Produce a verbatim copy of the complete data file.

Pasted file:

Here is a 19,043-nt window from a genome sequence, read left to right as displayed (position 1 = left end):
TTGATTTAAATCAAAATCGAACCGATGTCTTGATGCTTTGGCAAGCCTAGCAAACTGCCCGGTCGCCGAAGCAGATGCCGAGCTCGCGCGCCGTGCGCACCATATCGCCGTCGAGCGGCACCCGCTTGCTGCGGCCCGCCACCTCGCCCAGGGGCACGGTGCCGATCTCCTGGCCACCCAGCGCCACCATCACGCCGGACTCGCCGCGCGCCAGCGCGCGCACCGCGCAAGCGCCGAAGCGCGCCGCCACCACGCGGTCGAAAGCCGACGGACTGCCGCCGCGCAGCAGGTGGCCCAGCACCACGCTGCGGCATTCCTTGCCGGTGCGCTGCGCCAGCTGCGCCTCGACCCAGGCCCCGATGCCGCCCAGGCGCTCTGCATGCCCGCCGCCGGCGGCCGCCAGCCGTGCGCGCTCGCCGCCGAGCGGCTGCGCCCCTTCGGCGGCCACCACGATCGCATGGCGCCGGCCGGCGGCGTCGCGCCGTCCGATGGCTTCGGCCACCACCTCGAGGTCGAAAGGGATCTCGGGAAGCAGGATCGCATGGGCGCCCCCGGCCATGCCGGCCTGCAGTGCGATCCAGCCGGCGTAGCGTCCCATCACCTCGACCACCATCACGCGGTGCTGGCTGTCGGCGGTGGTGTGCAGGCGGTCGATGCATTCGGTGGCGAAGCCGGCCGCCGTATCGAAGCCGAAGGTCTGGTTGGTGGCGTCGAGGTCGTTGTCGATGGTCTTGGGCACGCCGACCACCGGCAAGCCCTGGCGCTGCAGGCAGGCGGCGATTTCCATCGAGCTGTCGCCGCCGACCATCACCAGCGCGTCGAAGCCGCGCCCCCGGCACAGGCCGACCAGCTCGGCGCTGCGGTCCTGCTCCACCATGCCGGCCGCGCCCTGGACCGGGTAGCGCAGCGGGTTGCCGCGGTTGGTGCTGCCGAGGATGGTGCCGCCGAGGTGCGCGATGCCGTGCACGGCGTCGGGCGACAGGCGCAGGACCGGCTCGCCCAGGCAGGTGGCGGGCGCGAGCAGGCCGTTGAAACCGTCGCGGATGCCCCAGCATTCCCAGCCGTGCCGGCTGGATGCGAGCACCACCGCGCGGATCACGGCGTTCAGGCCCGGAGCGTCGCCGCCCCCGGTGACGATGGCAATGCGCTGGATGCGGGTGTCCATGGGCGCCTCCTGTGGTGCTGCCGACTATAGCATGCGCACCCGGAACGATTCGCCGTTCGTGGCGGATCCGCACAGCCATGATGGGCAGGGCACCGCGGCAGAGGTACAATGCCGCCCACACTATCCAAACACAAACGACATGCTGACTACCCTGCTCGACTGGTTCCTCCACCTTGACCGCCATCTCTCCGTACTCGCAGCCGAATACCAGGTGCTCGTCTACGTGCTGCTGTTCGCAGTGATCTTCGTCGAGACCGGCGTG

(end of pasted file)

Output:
Here is a 19,043-nt window from a genome sequence, read left to right as displayed (position 1 = left end):
TTGATTTAAATCAAAATCGAACCGATGTCTTGATGCTTTGGCAAGCCTAGCAAACTGCCCGGTCGCCGAAGCAGATGCCGAGCTCGCGCGCCGTGCGCACCATATCGCCGTCGAGCGGCACCCGCTTGCTGCGGCCCGCCACCTCGCCCAGGGGCACGGTGCCGATCTCCTGGCCACCCAGCGCCACCATCACGCCGGACTCGCCGCGCGCCAGCGCGCGCACCGCGCAAGCGCCGAAGCGCGCCGCCACCACGCGGTCGAAAGCCGACGGACTGCCGCCGCGCAGCAGGTGGCCCAGCACCACGCTGCGGCATTCCTTGCCGGTGCGCTGCGCCAGCTGCGCCTCGACCCAGGCCCCGATGCCGCCCAGGCGCTCTGCATGCCCGCCGCCGGCGGCCGCCAGCCGTGCGCGCTCGCCGCCGAGCGGCTGCGCCCCTTCGGCGGCCACCACGATCGCATGGCGCCGGCCGGCGGCGTCGCGCCGTCCGATGGCTTCGGCCACCACCTCGAGGTCGAAAGGGATCTCGGGAAGCAGGATCGCATGGGCGCCCCCGGCCATGCCGGCCTGCAGTGCGATCCAGCCGGCGTAGCGTCCCATCACCTCGACCACCATCACGCGGTGCTGGCTGTCGGCGGTGGTGTGCAGGCGGTCGATGCATTCGGTGGCGAAGCCGGCCGCCGTATCGAAGCCGAAGGTCTGGTTGGTGGCGTCGAGGTCGTTGTCGATGGTCTTGGGCACGCCGACCACCGGCAAGCCCTGGCGCTGCAGGCAGGCGGCGATTTCCATCGAGCTGTCGCCGCCGACCATCACCAGCGCGTCGAAGCCGCGCCCCCGGCACAGGCCGACCAGCTCGGCGCTGCGGTCCTGCTCCACCATGCCGGCCGCGCCCTGGACCGGGTAGCGCAGCGGGTTGCCGCGGTTGGTGCTGCCGAGGATGGTGCCGCCGAGGTGCGCGATGCCGTGCACGGCGTCGGGCGACAGGCGCAGGACCGGCTCGCCCAGGCAGGTGGCGGGCGCGAGCAGGCCGTTGAAACCGTCGCGGATGCCCCAGCATTCCCAGCCGTGCCGGCTGGATGCGAGCACCACCGCGCGGATCACGGCGTTCAGGCCCGGAGCGTCGCCGCCCCCGGTGACGATGGCAATGCGCTGGATGCGGGTGTCCATGGGCGCCTCCTGTGGTGCTGCCGACTATAGCATGCGCACCCGGAACGATTCGCCGTTCGTGGCGGATCCGCACAGCCATGATGGGCAGGGCACCGCGGCAGAGGTACAATGCCGCCCACACTATCCAAACACAAACGACATGCTGACTACCCTGCTCGACTGGTTCCTCCACCTTGACCGCCATCTCTCCGTACTCGCAGCCGAATACCAGGTGCTCGTCTACGTGCTGCTGTTCGCAGTGATCTTCGTCGAGACCGGCGTG